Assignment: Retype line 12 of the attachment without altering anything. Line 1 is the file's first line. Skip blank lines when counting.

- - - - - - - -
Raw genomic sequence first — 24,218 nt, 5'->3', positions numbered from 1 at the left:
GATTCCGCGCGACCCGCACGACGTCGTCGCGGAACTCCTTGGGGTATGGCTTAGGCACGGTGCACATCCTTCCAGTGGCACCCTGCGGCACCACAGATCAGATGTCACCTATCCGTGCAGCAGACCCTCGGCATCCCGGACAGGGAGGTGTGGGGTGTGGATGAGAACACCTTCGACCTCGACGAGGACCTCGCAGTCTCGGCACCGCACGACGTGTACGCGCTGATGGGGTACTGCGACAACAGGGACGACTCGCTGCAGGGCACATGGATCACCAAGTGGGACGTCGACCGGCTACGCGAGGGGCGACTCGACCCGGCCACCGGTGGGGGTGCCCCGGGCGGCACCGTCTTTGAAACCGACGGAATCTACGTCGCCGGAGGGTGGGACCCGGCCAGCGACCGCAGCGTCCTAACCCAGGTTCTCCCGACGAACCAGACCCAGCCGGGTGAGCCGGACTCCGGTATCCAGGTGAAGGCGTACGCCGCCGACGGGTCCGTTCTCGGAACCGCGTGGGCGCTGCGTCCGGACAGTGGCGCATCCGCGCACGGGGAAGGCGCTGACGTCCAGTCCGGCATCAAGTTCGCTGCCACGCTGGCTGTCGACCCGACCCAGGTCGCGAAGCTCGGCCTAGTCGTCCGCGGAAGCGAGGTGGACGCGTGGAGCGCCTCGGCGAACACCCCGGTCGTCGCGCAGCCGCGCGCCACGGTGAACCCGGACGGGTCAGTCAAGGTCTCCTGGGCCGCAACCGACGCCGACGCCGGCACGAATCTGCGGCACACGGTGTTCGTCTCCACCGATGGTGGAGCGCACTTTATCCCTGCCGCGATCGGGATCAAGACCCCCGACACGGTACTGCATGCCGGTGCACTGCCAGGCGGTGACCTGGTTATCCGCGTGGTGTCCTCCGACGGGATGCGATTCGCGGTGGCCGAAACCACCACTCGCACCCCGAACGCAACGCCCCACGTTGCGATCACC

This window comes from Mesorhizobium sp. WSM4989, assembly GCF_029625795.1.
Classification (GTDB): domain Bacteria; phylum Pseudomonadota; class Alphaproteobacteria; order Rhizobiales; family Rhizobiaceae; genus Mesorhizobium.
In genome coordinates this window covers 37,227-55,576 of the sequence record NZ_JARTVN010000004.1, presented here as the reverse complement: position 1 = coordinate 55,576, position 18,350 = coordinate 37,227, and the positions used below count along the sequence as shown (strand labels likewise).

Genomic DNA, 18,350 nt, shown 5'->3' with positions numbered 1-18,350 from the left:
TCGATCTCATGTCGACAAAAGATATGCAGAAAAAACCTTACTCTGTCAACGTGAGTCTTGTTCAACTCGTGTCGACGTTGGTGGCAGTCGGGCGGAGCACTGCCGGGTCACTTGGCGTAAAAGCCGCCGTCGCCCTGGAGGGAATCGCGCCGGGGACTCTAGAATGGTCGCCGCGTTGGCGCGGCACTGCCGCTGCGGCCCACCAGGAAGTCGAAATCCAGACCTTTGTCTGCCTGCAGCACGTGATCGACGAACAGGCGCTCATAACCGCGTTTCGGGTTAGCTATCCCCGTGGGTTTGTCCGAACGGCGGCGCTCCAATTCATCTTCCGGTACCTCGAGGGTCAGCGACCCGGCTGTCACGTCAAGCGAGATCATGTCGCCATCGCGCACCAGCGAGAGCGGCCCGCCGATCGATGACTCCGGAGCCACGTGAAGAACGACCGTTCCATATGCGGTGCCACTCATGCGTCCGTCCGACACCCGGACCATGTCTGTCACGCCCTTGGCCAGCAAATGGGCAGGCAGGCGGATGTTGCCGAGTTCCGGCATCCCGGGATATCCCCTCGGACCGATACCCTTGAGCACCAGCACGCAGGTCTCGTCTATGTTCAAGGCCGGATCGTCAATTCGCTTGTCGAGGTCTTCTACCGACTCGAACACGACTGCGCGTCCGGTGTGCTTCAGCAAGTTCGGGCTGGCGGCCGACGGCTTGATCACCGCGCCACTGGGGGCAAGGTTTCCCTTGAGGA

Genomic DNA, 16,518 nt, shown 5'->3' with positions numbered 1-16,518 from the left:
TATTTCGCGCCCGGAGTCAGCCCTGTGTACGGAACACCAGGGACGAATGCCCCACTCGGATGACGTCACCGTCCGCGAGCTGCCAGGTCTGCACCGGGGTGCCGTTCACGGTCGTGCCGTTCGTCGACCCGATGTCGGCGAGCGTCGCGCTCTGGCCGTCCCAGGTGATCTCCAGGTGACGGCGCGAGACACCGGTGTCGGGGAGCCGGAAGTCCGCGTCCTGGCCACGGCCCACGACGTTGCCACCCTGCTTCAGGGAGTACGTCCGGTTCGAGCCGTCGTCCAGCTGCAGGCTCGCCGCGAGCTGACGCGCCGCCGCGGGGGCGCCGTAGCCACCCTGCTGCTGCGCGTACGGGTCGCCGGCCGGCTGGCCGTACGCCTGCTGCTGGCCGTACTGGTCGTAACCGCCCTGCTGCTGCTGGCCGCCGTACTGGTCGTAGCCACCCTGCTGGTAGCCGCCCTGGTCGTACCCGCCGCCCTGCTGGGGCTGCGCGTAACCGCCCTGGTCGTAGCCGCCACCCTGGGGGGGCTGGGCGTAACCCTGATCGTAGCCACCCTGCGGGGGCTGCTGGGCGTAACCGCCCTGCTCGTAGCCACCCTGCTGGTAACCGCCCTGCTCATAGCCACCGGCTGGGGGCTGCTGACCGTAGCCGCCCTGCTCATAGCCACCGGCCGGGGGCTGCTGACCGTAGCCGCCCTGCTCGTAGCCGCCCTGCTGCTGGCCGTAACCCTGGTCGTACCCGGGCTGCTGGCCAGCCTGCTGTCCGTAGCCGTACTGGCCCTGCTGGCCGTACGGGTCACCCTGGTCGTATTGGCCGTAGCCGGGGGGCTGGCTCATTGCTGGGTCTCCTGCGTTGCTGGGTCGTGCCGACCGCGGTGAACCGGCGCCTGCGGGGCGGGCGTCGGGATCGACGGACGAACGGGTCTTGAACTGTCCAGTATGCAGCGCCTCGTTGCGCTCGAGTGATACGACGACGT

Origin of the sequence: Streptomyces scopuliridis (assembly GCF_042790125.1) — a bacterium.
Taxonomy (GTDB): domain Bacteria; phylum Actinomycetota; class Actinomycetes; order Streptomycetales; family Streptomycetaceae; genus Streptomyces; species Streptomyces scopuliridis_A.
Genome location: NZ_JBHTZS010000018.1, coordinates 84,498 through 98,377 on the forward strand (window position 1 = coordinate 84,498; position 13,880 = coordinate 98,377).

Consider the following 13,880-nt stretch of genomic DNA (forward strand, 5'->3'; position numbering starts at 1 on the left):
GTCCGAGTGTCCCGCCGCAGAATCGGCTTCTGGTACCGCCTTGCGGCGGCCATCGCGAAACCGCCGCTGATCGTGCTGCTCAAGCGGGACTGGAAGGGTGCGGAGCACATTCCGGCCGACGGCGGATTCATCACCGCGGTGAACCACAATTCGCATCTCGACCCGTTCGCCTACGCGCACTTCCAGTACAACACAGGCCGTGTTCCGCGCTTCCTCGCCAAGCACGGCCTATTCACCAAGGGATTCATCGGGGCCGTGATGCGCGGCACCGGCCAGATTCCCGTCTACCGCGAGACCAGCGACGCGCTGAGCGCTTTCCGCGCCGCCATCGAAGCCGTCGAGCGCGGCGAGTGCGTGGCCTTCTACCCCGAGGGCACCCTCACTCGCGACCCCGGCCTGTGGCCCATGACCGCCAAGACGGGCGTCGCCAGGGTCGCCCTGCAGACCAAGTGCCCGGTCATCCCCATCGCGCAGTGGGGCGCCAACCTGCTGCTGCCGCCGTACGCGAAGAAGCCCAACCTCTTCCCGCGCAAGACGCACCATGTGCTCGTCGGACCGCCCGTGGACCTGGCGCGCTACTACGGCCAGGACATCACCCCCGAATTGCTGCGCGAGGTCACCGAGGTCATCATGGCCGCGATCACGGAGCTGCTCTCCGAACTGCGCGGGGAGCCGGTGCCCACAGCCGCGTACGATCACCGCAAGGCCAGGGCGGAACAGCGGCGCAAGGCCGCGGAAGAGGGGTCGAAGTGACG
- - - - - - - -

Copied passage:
Genome location: NZ_JBHTZS010000018.1, coordinates 84,498 through 98,377 on the forward strand (window position 1 = coordinate 84,498; position 13,880 = coordinate 98,377).